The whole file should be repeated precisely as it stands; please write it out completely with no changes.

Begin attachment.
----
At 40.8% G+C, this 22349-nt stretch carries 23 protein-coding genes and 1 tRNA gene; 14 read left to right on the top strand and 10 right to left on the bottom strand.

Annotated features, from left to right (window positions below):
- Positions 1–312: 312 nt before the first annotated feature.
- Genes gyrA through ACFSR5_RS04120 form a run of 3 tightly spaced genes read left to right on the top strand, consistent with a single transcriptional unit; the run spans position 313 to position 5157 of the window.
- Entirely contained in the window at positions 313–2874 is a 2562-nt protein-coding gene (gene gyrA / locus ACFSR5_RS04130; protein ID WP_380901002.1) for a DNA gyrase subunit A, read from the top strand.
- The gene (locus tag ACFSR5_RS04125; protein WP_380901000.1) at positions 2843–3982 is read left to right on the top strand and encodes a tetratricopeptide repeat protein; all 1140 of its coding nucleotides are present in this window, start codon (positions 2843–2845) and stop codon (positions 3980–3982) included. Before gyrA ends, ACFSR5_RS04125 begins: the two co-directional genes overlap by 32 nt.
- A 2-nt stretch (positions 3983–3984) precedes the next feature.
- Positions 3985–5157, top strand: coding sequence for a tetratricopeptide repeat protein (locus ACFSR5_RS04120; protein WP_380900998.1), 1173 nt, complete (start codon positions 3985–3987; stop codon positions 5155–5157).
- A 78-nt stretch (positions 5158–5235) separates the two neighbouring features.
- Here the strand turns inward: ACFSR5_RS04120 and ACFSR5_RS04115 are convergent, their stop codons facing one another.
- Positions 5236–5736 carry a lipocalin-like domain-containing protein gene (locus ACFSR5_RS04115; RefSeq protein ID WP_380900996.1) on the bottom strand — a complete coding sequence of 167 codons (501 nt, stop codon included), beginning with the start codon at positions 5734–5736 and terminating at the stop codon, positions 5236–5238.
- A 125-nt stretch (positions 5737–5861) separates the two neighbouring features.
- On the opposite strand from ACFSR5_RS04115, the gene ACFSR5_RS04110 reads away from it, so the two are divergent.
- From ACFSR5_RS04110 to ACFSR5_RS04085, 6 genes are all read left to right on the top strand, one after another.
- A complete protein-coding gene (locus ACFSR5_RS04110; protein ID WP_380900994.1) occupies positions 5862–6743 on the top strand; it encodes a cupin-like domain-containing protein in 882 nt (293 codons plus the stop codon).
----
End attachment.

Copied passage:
At 40.8% G+C, this 22349-nt stretch carries 23 protein-coding genes and 1 tRNA gene; 14 read left to right on the top strand and 10 right to left on the bottom strand.

Annotated features, from left to right (window positions below):
- Positions 1–312: 312 nt before the first annotated feature.
- Genes gyrA through ACFSR5_RS04120 form a run of 3 tightly spaced genes read left to right on the top strand, consistent with a single transcriptional unit; the run spans position 313 to position 5157 of the window.
- Entirely contained in the window at positions 313–2874 is a 2562-nt protein-coding gene (gene gyrA / locus ACFSR5_RS04130; protein ID WP_380901002.1) for a DNA gyrase subunit A, read from the top strand.
- The gene (locus tag ACFSR5_RS04125; protein WP_380901000.1) at positions 2843–3982 is read left to right on the top strand and encodes a tetratricopeptide repeat protein; all 1140 of its coding nucleotides are present in this window, start codon (positions 2843–2845) and stop codon (positions 3980–3982) included. Before gyrA ends, ACFSR5_RS04125 begins: the two co-directional genes overlap by 32 nt.
- A 2-nt stretch (positions 3983–3984) precedes the next feature.
- Positions 3985–5157, top strand: coding sequence for a tetratricopeptide repeat protein (locus ACFSR5_RS04120; protein WP_380900998.1), 1173 nt, complete (start codon positions 3985–3987; stop codon positions 5155–5157).
- A 78-nt stretch (positions 5158–5235) separates the two neighbouring features.
- Here the strand turns inward: ACFSR5_RS04120 and ACFSR5_RS04115 are convergent, their stop codons facing one another.
- Positions 5236–5736 carry a lipocalin-like domain-containing protein gene (locus ACFSR5_RS04115; RefSeq protein ID WP_380900996.1) on the bottom strand — a complete coding sequence of 167 codons (501 nt, stop codon included), beginning with the start codon at positions 5734–5736 and terminating at the stop codon, positions 5236–5238.
- A 125-nt stretch (positions 5737–5861) separates the two neighbouring features.
- On the opposite strand from ACFSR5_RS04115, the gene ACFSR5_RS04110 reads away from it, so the two are divergent.
- From ACFSR5_RS04110 to ACFSR5_RS04085, 6 genes are all read left to right on the top strand, one after another.
- A complete protein-coding gene (locus ACFSR5_RS04110; protein ID WP_380900994.1) occupies positions 5862–6743 on the top strand; it encodes a cupin-like domain-containing protein in 882 nt (293 codons plus the stop codon).